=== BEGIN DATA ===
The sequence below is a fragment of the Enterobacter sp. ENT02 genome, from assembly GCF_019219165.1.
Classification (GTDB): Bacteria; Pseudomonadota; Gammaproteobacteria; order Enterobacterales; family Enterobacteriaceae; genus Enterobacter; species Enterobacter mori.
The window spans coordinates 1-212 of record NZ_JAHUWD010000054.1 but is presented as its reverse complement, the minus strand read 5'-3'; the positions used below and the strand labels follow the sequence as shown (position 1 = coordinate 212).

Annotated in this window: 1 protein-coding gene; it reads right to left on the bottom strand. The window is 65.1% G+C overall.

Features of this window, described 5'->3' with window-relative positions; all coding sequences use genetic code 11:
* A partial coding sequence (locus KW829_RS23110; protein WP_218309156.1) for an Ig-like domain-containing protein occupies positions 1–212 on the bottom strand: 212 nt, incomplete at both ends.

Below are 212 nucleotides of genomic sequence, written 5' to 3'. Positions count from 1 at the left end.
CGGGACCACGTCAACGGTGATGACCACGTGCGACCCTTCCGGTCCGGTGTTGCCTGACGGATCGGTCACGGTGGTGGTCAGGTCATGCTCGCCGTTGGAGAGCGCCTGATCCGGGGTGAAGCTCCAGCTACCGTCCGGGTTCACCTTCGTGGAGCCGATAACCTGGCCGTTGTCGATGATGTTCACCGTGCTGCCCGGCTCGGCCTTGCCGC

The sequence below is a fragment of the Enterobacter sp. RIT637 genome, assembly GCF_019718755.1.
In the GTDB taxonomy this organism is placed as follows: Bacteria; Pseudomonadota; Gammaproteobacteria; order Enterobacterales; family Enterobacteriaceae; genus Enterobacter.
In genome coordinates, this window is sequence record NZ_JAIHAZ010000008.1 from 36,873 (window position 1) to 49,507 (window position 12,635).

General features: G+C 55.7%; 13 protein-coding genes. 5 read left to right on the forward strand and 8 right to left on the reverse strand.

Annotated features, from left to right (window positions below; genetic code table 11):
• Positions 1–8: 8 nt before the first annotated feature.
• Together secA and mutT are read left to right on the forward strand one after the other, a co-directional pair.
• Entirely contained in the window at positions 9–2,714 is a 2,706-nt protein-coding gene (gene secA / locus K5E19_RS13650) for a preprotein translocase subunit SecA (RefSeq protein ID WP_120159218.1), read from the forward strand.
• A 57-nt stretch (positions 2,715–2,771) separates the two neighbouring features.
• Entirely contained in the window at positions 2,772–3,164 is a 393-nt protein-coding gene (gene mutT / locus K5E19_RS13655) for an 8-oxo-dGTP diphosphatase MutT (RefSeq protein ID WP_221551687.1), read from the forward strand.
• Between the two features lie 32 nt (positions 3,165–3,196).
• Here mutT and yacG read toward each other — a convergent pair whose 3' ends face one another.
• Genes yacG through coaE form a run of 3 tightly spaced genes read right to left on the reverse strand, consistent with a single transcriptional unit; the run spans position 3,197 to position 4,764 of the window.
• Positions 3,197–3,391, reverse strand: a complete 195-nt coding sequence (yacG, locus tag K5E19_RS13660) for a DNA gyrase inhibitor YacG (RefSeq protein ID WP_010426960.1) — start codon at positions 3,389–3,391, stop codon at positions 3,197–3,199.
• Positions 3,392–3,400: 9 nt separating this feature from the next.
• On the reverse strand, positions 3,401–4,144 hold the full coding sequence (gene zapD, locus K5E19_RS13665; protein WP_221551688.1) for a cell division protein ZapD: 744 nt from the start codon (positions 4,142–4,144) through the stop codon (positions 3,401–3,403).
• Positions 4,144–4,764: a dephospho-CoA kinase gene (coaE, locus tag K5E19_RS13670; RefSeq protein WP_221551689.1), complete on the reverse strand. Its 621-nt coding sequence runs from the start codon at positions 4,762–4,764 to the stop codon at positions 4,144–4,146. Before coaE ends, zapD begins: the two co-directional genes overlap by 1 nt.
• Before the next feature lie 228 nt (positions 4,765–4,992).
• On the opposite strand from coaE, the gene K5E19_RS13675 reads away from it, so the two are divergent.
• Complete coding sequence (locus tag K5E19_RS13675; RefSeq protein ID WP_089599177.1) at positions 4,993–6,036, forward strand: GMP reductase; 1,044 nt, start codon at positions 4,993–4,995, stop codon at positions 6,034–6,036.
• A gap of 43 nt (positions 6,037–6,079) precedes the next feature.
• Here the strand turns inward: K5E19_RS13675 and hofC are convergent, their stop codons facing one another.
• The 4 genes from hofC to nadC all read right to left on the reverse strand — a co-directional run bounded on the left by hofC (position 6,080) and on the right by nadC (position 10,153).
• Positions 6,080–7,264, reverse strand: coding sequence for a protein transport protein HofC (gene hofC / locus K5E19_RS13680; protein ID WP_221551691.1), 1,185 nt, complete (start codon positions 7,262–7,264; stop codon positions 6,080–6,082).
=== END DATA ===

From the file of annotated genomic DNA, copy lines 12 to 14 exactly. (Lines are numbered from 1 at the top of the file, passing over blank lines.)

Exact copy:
General features: G+C 55.7%; 13 protein-coding genes. 5 read left to right on the forward strand and 8 right to left on the reverse strand.

Annotated features, from left to right (window positions below; genetic code table 11):
• Positions 1–8: 8 nt before the first annotated feature.